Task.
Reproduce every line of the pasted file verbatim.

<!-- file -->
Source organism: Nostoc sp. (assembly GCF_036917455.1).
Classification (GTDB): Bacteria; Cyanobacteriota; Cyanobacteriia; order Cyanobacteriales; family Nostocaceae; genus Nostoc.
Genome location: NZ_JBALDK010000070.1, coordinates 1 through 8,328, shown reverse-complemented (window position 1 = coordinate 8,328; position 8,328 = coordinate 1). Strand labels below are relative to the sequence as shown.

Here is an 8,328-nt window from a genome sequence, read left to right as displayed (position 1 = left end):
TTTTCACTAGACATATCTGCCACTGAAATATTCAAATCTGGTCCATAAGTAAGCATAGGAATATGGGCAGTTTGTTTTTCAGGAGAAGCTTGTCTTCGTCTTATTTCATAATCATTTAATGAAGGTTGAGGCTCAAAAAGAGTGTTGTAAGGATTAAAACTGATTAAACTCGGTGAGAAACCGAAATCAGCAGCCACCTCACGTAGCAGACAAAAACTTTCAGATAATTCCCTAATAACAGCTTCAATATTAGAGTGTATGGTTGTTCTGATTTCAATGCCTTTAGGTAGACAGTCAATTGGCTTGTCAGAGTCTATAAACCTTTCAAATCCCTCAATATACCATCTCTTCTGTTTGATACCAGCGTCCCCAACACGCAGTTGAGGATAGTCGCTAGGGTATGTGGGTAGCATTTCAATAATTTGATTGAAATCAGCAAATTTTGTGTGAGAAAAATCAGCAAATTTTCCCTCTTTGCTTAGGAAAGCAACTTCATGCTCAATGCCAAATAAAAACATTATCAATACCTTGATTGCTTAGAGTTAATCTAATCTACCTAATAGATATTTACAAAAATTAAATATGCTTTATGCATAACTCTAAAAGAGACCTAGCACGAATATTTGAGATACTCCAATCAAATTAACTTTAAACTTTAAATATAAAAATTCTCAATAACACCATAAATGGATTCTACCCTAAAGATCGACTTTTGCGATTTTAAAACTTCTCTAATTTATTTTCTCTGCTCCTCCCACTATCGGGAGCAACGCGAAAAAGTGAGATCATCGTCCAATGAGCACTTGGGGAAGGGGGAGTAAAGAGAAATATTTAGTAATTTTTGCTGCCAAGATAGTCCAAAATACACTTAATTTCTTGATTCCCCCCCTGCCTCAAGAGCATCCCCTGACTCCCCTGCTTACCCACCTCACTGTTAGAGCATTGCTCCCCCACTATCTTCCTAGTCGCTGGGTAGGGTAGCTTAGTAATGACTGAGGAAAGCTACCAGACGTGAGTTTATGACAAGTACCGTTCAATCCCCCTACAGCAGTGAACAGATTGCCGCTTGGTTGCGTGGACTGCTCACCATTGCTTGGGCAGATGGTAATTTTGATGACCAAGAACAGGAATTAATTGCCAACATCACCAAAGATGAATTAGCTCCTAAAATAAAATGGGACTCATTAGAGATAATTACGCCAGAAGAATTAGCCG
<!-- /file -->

Source organism: Nostoc sp. (assembly GCF_036917455.1).
Classification (GTDB): Bacteria; Cyanobacteriota; Cyanobacteriia; order Cyanobacteriales; family Nostocaceae; genus Nostoc.
Genome location: NZ_JBALDK010000070.1, coordinates 1 through 8,328, shown reverse-complemented (window position 1 = coordinate 8,328; position 8,328 = coordinate 1). Strand labels below are relative to the sequence as shown.

Here is an 8,328-nt window from a genome sequence, read left to right as displayed (position 1 = left end):
TTTTCACTAGACATATCTGCCACTGAAATATTCAAATCTGGTCCATAAGTAAGCATAGGAATATGGGCAGTTTGTTTTTCAGGAGAAGCTTGTCTTCGTCTTATTTCATAATCATTTAATGAAGGTTGAGGCTCAAAAAGAGTGTTGTAAGGATTAAAACTGATTAAACTCGGTGAGAAACCGAAATCAGCAGCCACCTCACGTAGCAGACAAAAACTTTCAGATAATTCCCTAATAACAGCTTCAATATTAGAGTGTATGGTTGTTCTGATTTCAATGCCTTTAGGTAGACAGTCAATTGGCTTGTCAGAGTCTATAAACCTTTCAAATCCCTCAATATACCATCTCTTCTGTTTGATACCAGCGTCCCCAACACGCAGTTGAGGATAGTCGCTAGGGTATGTGGGTAGCATTTCAATAATTTGATTGAAATCAGCAAATTTTGTGTGAGAAAAATCAGCAAATTTTCCCTCTTTGCTTAGGAAAGCAACTTCATGCTCAATGCCAAATAAAAACATTATCAATACCTTGATTGCTTAGAGTTAATCTAATCTACCTAATAGATATTTACAAAAATTAAATATGCTTTATGCATAACTCTAAAAGAGACCTAGCACGAATATTTGAGATACTCCAATCAAATTAACTTTAAACTTTAAATATAAAAATTCTCAATAACACCATAAATGGATTCTACCCTAAAGATCGACTTTTGCGATTTTAAAACTTCTCTAATTTATTTTCTCTGCTCCTCCCACTATCGGGAGCAACGCGAAAAAGTGAGATCATCGTCCAATGAGCACTTGGGGAAGGGGGAGTAAAGAGAAATATTTAGTAATTTTTGCTGCCAAGATAGTCCAAAATACACTTAATTTCTTGATTCCCCCCCTGCCTCAAGAGCATCCCCTGACTCCCCTGCTTACCCACCTCACTGTTAGAGCATTGCTCCCCCACTATCTTCCTAGTCGCTGGGTAGGGTAGCTTAGTAATGACTGAGGAAAGCTACCAGACGTGAGTTTATGACAAGTACCGTTCAATCCCCCTACAGCAGTGAACAGATTGCCGCTTGGTTGCGTGGACTGCTCACCATTGCTTGGGCAGATGGTAATTTTGATGACCAAGAACAGGAATTAATTGCCAACATCACCAAAGATGAATTAGCTCCTAAAATAAAATGGGACTCATTAGAGATAATTACGCCAGAAGAATTAGCCG